Monday, February 29, 2016

The Black Archive ~ 'Dark Water'/'Death in Heaven'

I have a problem with being a Doctor Who fan in this day and age, and it lies largely in finding people to talk to. I'm not saying I can't find fans. I can sure find fans. I'm currently at a con full of them. What'll happen, though, is I'll watch an episode and immediately want to discuss it with someone.

And here's the problem: for me, 'discussing' a Doctor Who episode means analysis and theorizing; for the majority of other people I seem to run into, 'discussing' means 'Let's sit down and make a list of the things we hated about it to prove that we're proper fans who don't just enjoy things blindly.'

Modern online critique of  Doctor Who (and other things, I'm sure) has become a bit lazy in that regard. It boils down to a one-to-ten scale of how much you didn't thoroughly dislike it, backed up by subjective opinion treated as fact, a dash of Tumblr rhetoric, and behests that 'we can't be afraid to critique what we love' before taking a large rock to it and declaring that things just haven't been the same since whichever bit the 'critic' personally prefers. So I gave up on ever being able to read any sort of modern critique.

Here comes The Black Archive from Obverse Books to ask me to change my mind. It's a series of extremely stylish monographs penned by a variety of authors, each focusing on analysis and critique of a different televised Doctor Who story. In particular, I had a look at Philip Purser-Hallard's take on Dark Water/Death in Heaven.

Now, while there is editorial consistency, each volume is its own animal and will have its own focus. This one, in each chapter, addressed a different facet of the two-parter: whether or not Missy can be seen as an analogue for transgender people, the potential influence of cyberpunk, the structure of a 21st-century Who series finale, etc.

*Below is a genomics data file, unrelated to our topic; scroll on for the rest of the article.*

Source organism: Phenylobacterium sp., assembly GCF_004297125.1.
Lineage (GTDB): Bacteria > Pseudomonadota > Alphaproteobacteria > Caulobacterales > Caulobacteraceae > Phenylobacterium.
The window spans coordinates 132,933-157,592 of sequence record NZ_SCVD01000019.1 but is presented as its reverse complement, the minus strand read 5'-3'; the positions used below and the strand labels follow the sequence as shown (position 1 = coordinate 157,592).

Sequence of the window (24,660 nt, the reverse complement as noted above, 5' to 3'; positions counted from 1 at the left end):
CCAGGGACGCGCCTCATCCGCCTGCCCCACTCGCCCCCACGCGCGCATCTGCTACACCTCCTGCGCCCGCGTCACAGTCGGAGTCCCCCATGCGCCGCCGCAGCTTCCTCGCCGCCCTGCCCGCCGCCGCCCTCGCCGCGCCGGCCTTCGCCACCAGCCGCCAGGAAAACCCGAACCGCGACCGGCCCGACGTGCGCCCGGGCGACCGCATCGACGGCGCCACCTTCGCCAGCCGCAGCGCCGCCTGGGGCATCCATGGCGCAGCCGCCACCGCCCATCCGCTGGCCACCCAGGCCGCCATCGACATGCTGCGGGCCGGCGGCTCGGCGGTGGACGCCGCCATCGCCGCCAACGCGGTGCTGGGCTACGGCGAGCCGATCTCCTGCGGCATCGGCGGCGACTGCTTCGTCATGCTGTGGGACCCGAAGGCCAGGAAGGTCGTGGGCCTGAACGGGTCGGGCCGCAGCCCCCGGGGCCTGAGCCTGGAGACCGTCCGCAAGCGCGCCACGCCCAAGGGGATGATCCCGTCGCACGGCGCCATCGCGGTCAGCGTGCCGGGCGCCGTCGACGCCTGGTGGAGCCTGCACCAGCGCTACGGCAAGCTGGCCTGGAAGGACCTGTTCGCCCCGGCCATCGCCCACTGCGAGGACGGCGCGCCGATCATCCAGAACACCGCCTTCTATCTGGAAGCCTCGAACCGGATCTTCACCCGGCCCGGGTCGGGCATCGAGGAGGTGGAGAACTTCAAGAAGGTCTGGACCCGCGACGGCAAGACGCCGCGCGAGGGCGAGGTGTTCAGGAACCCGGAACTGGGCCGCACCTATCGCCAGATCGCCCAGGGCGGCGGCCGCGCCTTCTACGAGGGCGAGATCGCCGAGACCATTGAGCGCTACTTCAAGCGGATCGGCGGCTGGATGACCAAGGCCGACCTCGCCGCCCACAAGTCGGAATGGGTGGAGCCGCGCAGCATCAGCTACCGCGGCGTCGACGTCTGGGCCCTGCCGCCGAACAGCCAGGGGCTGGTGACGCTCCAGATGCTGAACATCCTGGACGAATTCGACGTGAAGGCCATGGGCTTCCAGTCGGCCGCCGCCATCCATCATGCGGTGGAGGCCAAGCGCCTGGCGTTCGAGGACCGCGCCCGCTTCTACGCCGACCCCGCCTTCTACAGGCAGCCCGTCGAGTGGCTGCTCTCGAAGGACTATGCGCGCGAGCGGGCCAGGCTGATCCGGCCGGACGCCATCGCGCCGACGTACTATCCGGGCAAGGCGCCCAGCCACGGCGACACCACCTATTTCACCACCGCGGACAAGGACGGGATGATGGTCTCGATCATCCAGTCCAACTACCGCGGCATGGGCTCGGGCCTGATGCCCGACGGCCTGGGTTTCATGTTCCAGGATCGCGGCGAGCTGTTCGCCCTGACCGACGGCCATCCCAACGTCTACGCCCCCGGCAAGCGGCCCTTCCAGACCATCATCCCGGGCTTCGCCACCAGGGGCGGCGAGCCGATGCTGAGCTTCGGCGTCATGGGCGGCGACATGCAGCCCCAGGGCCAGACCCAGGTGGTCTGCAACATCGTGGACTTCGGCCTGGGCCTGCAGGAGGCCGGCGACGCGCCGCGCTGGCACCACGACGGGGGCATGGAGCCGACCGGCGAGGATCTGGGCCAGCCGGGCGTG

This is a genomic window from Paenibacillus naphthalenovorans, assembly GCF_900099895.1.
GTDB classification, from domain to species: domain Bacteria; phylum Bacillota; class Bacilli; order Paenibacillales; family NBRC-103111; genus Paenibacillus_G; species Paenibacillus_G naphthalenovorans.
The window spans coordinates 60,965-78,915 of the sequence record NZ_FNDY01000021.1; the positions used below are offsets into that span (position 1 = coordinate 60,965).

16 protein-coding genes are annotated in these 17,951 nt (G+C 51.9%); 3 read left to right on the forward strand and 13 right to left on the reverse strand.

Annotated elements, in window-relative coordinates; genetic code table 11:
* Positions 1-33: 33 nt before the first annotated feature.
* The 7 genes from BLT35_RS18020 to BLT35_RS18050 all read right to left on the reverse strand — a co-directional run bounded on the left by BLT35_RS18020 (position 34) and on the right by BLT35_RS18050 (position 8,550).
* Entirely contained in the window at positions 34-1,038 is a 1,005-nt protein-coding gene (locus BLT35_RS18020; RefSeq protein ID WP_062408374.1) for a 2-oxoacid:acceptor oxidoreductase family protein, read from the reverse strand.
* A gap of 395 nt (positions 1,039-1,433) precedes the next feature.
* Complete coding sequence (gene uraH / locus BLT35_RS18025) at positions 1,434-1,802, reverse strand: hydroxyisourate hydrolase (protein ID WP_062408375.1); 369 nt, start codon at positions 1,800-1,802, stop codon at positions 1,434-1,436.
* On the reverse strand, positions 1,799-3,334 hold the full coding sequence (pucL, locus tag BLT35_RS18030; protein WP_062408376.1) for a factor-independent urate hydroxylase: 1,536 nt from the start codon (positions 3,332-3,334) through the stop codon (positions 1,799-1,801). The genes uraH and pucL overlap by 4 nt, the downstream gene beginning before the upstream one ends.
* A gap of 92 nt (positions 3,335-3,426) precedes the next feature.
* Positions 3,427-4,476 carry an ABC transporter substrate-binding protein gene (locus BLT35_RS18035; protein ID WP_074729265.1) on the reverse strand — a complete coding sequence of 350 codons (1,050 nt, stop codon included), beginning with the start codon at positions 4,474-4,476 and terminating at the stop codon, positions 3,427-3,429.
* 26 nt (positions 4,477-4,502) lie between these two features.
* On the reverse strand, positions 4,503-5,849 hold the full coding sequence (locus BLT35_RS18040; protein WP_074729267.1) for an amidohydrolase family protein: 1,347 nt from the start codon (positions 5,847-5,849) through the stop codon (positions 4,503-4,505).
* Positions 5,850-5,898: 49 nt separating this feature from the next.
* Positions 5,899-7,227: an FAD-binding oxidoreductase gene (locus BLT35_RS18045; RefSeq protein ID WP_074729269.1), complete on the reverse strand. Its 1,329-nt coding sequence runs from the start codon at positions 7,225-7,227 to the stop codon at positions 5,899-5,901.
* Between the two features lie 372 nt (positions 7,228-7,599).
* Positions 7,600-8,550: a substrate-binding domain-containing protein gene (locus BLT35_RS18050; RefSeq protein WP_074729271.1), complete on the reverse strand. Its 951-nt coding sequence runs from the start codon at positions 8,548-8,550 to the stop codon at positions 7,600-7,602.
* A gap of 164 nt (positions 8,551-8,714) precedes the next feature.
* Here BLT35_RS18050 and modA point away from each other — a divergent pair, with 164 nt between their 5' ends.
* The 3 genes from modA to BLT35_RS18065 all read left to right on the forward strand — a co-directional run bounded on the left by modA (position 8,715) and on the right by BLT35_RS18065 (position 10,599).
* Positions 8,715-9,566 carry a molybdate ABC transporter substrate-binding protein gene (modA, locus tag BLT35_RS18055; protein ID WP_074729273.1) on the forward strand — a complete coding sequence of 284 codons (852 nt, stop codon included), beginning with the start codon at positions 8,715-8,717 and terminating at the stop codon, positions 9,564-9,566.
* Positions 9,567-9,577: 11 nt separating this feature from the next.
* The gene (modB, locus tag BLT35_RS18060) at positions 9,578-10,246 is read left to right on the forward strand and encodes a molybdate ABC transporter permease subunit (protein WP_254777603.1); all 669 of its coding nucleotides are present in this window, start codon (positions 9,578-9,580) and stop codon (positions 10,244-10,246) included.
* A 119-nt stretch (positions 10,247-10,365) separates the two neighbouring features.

That said, even while addressing multiple points, it was not a disjointed volume at all. On the contrary, it instead used the finale as a stage upon which to address the evolution of various elements of the series -- as well as whether that evolution was successful from a storytelling standpoint. It was, in some ways, more a study of Doctor Who as a whole and how it ended up where it did at the end of Series 8 (while acknowledging plot points in Series 9 that alter the meanings of these two episodes).

This really was the first time in recent memory that reading a full-blown critique of a 21st-century Doctor Who story hasn't been a prickly or off-putting experience. And that's even considering that  there was discussion of whether or not certain elements 'worked' or 'were good,' something I tend to shy away from because such opinions are usually rife with emotion and subjectivity and not (as they were here) presented intelligently and backed up and sourced.

Which is not to say this is a dry volume. Yes, we're in triple-digit footnote territory. And yes, we're talking about an extremely deep study that, while in a slim volume, is substantially larger than your average term paper. But it's an easy read that avoids alienating language, and it explains everything -- as in everything. One of the pleasant surprises in reading through was the realisation that, say, a college student doing a paper on the representation of soldiers in modern British television could pick up this book, these two episodes, and need nothing else for context, even if they'd never seen a lick of Who in their lives.

In short, as a fan who loves the Twelfth Doctor's era and enjoyed the Series 8 arc, I found this enlightening, as well as an intelligent way (finally!) to gain understanding and background for some views of modern Who that I don't necessarily hold or agree with myself. As a fan who enjoys engaging with other fans, I'm extremely pleased that this series now exists, and that it looks set to go for a while. I sincerely hope that, in addition to shedding light on the relevance of individual stories, it will also encourage us as a fandom to reexamine how we discuss the show amongst ourselves, as well as how we treat each other within those discussions.

The Black Archive is a series of critical monographs written by a variety of authors and edited by Philip Purser-Hallard, exploring the history of Doctor Who on a story-by-story basis. The first four volumes -- 'Rose,' 'The Massacre,' 'The Ambassadors of Death,' and 'Dark Water/Death in Heaven' -- will be available starting in March, with four more volumes released in 2016. Starting in 2017, six volumes will be released each year.

You can preorder the first four volumes from the Obverse Books website.